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View Full Version : Is Auchentoshin a Good Single Malt?


ralph124c
02-28-2010, 11:33 AM
I've been interested in some of the lesser-known lowland scotches. Auchentoshin has been recommended to me-people tell me it is a lighter, less peatry malt.
Currently, my local liquor store charges $42.00/bottle. Do you like this whiskey?
Or am I better off with a high end blend?

silenus
02-28-2010, 12:12 PM
Never been found of Lowland malts myself. Not enough character for me. But the Auchentoshan I've sampled has been not offensive in the least.

Ike Witt
02-28-2010, 12:38 PM
I'll give it a shot and tell you what I think...There is a pub up the street from me with a single malt collection that would make your jaw drop. They currently have about 420 items on the menu.

mozchron
02-28-2010, 01:29 PM
Auchentoshan is excellent if you like Lowland styles.

On edit - I assume the $42 is for the 12 year. If you want a bit higher-end, get the 18 or 21 year. They are consistent award winners.

Tom Tildrum
02-28-2010, 01:36 PM
I thought auchentoshen were jewish cookies. What am I thinking of?

mozchron
02-28-2010, 01:39 PM
I thought auchentoshen were jewish cookies. What am I thinking of?

Hamentashen? (http://en.wikipedia.org/wiki/Hamantash)

ultrafilter
02-28-2010, 01:56 PM
There are no bad single malts, just malts that you don't like. See if you can find a nearby scotch bar where you can sample it before you commit to a bottle.

Tom Tildrum
02-28-2010, 10:22 PM
Hamentashen? (http://en.wikipedia.org/wiki/Hamantash)

That's it! Thanks.

Chimera
02-28-2010, 10:56 PM
Gesundheit.

Tapioca Dextrin
02-28-2010, 11:43 PM
It's been a long time since I drank any Auchentoshan, but I remember it being completely inoffensive. That's not a good thing in my book.

Only Mostly Dead
03-01-2010, 08:35 AM
Inoffensive is a good word. "Watery" is another.

It's drinkable, but really just too mild.

ShibbOleth
03-01-2010, 08:40 AM
All things of this sort boil down to personal taste. See if you can try some, and if you like it, you like it. Or get opinions / comparisons to whiskys that you do like.

Ike Witt
03-01-2010, 10:31 PM
I'll give it a shot and tell you what I think...There is a pub up the street from me with a single malt collection that would make your jaw drop. They currently have about 420 items on the menu.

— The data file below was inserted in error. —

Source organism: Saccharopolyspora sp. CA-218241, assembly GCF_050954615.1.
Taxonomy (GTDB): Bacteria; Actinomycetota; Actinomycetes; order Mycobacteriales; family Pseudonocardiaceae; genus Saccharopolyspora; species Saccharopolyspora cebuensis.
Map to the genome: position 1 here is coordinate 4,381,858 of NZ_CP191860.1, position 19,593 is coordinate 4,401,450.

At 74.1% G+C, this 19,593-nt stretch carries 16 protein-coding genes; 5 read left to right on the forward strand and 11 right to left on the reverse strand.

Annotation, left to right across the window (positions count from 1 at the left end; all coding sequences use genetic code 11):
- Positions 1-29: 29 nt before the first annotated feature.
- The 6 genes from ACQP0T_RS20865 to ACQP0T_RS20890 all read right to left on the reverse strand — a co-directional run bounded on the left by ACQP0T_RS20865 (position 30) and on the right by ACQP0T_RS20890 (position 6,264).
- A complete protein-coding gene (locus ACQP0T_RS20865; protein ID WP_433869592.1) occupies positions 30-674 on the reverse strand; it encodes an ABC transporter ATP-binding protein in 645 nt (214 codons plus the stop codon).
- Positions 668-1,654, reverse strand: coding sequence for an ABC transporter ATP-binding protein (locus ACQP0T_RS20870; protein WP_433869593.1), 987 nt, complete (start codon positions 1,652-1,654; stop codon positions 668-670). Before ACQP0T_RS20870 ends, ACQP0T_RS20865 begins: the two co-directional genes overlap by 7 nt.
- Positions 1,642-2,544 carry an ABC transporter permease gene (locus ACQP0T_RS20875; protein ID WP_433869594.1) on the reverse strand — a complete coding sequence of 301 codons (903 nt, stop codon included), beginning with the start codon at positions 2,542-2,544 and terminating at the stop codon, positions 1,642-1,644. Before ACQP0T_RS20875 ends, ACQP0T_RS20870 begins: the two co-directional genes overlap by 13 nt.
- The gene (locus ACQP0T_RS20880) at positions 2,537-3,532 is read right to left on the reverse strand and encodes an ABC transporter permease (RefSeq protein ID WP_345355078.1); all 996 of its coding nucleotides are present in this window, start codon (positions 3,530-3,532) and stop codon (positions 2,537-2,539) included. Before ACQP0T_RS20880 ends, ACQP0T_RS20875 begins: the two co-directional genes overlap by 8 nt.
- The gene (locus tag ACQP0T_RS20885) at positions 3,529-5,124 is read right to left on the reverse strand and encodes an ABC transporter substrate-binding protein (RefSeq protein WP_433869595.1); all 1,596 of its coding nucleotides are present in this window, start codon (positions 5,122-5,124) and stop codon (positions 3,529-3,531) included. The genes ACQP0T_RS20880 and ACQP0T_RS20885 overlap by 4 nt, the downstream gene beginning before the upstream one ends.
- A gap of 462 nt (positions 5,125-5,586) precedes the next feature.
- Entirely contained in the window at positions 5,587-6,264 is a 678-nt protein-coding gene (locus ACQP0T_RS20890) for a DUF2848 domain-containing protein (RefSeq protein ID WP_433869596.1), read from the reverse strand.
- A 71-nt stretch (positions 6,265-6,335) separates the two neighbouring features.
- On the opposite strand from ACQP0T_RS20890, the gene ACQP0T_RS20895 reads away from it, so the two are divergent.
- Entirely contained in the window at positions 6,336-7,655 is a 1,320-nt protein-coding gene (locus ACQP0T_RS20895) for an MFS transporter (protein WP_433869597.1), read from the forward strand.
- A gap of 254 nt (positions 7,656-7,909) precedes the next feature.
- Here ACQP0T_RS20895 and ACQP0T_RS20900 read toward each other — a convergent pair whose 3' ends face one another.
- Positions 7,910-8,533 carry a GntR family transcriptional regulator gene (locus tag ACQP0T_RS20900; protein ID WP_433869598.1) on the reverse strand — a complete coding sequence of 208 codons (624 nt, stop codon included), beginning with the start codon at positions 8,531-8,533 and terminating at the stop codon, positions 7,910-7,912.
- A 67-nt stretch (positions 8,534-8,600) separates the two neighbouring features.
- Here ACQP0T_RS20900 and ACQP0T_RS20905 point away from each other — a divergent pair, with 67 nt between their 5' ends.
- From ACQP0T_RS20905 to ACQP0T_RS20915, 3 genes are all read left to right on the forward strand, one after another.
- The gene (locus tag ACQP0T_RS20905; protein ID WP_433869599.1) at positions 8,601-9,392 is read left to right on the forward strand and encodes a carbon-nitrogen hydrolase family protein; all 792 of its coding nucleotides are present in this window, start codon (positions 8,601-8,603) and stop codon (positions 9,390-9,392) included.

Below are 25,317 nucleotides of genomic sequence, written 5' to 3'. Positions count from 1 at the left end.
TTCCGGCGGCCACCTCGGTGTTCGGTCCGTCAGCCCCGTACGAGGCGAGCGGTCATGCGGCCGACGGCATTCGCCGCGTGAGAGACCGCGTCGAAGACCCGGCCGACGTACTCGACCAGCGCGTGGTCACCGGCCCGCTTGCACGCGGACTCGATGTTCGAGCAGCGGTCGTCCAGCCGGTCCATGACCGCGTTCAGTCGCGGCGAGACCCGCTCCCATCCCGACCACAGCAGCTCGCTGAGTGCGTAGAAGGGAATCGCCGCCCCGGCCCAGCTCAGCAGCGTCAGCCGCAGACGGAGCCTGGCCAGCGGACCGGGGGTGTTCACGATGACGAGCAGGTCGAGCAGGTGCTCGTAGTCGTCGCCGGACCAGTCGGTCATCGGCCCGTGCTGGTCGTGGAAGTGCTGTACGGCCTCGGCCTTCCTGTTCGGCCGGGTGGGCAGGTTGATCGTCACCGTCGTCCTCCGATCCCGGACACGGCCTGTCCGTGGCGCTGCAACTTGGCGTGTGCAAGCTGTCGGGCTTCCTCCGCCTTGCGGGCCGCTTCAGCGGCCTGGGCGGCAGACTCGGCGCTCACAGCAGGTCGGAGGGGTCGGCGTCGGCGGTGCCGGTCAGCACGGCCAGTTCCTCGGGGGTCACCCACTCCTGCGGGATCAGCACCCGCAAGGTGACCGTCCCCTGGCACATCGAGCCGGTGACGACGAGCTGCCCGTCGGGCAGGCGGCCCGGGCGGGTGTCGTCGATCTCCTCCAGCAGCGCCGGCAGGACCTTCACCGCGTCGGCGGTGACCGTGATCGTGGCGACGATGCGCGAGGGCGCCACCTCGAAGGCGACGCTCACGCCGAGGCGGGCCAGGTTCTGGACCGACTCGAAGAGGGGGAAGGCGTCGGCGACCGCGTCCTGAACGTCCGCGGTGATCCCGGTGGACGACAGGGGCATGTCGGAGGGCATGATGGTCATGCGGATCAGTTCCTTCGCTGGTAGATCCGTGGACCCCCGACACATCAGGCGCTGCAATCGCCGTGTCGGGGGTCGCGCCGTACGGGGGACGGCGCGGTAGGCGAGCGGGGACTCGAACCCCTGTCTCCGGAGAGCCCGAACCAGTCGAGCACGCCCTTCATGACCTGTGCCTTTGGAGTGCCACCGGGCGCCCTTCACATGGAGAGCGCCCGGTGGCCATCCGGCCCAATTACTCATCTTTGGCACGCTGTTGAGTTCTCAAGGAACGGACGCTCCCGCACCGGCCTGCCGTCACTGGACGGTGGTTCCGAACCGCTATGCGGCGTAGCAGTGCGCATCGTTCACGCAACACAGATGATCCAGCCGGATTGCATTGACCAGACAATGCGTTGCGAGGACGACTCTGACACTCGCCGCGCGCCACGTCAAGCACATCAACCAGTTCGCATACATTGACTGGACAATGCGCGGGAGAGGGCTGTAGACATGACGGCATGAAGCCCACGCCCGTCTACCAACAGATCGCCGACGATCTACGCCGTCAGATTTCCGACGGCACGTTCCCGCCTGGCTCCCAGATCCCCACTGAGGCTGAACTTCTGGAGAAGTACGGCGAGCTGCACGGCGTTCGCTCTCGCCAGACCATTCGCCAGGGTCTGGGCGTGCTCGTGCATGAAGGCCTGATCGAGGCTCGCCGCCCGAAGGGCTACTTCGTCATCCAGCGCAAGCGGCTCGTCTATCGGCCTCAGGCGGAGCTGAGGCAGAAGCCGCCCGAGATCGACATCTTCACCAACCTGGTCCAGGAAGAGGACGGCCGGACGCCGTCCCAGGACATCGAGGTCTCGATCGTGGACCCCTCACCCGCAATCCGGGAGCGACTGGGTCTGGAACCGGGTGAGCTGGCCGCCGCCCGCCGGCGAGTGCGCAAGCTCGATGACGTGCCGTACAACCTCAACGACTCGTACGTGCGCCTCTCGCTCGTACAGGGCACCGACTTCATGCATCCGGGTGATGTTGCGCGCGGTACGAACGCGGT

Here is the place that I am talking about...Feathers Pub (http://thefeatherspub.ca/). The single malt menu is downloadable as a PDF file. I'd like to get some recommendations from the other scotch drinkers here, trying to keep it at the A,B,C or D price level... G and H are just a little too rich for my blood right now.

slitterst
03-02-2010, 10:06 AM
Auchentoshan is one of the few triple distilled scotches out there. As such it is smoother and milder than many of its brethren.

I like it.

Gray Ghost
03-02-2010, 10:27 AM
De Gustibus and all that, but Auchentoshan is a perfectly lovely Scotch. The 12 year is what I recommend to introduce newbies to Scotch. It doesn't have the Mercurochrome taste of most Islays and it's not as jarring to new palates as Highlands can be. Plus, there's some complexity to reward your paying the $8 or so it'll cost in a bar.

Me, I like them all, but my counter at home is covered with Islays, especially Ardbeg and Laphroaig.

From the menu Ike Witt mentioned, it all depends on what your tastes are, but for me, I'd like to try the 18 year Port Ellen, mainly because it's the only Islay distillery I haven't tried yet, and I don't have the $250 a bottle at Spec's would cost. At the A-D level, the lower end Glen Garioch offerings are great if you like smoke in your whisky; the 1990 Cadenhead bottling looks really interesting. Dalmore's a big whisky, not all that much subtlety, but a lot of power. If that sounds good, the 17 year might be interesting. Glenfarclas 12 year is a classic, and A-level priced on the menu. It's tasty, and may sway you to seeing what the 21 and 25 year are all about. (The 21 year is awesome)

Great list. I'm definitely checking it out if I'm ever in Toronto. Another place that has an amazing Scotch list (or did 10 years ago) is the Albion River Inn (http://www.albionriverinn.com/) in Albion, California. It's in the middle of nowhere, but the restaurant is quite tasty and the bar has an amazing collection of scotch. Bottles from three different numbered casks of Springbank, that sort of thing.